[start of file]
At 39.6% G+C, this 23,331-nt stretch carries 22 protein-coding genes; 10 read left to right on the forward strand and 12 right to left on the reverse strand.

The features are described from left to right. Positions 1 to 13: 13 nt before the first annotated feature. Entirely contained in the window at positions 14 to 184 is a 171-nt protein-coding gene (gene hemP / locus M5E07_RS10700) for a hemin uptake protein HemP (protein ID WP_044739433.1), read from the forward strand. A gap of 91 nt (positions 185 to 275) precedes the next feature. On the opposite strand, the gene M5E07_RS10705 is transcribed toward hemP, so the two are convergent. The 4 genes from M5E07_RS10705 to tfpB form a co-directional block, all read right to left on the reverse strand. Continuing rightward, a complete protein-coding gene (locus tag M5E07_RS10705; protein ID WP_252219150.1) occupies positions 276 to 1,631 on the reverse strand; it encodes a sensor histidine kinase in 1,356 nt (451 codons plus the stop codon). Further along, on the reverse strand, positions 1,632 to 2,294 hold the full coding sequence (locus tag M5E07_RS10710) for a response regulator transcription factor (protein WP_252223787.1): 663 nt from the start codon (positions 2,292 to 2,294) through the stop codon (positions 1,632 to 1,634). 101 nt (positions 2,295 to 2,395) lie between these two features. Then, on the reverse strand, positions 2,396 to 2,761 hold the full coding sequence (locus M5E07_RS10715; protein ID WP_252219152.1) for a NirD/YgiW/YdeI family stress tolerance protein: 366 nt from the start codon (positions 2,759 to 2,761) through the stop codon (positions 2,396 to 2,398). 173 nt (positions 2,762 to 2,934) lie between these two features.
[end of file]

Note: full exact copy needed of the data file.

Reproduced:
At 39.6% G+C, this 23,331-nt stretch carries 22 protein-coding genes; 10 read left to right on the forward strand and 12 right to left on the reverse strand.

The features are described from left to right. Positions 1 to 13: 13 nt before the first annotated feature. Entirely contained in the window at positions 14 to 184 is a 171-nt protein-coding gene (gene hemP / locus M5E07_RS10700) for a hemin uptake protein HemP (protein ID WP_044739433.1), read from the forward strand. A gap of 91 nt (positions 185 to 275) precedes the next feature. On the opposite strand, the gene M5E07_RS10705 is transcribed toward hemP, so the two are convergent. The 4 genes from M5E07_RS10705 to tfpB form a co-directional block, all read right to left on the reverse strand. Continuing rightward, a complete protein-coding gene (locus tag M5E07_RS10705; protein ID WP_252219150.1) occupies positions 276 to 1,631 on the reverse strand; it encodes a sensor histidine kinase in 1,356 nt (451 codons plus the stop codon). Further along, on the reverse strand, positions 1,632 to 2,294 hold the full coding sequence (locus tag M5E07_RS10710) for a response regulator transcription factor (protein WP_252223787.1): 663 nt from the start codon (positions 2,292 to 2,294) through the stop codon (positions 1,632 to 1,634). 101 nt (positions 2,295 to 2,395) lie between these two features. Then, on the reverse strand, positions 2,396 to 2,761 hold the full coding sequence (locus M5E07_RS10715; protein ID WP_252219152.1) for a NirD/YgiW/YdeI family stress tolerance protein: 366 nt from the start codon (positions 2,759 to 2,761) through the stop codon (positions 2,396 to 2,398). 173 nt (positions 2,762 to 2,934) lie between these two features.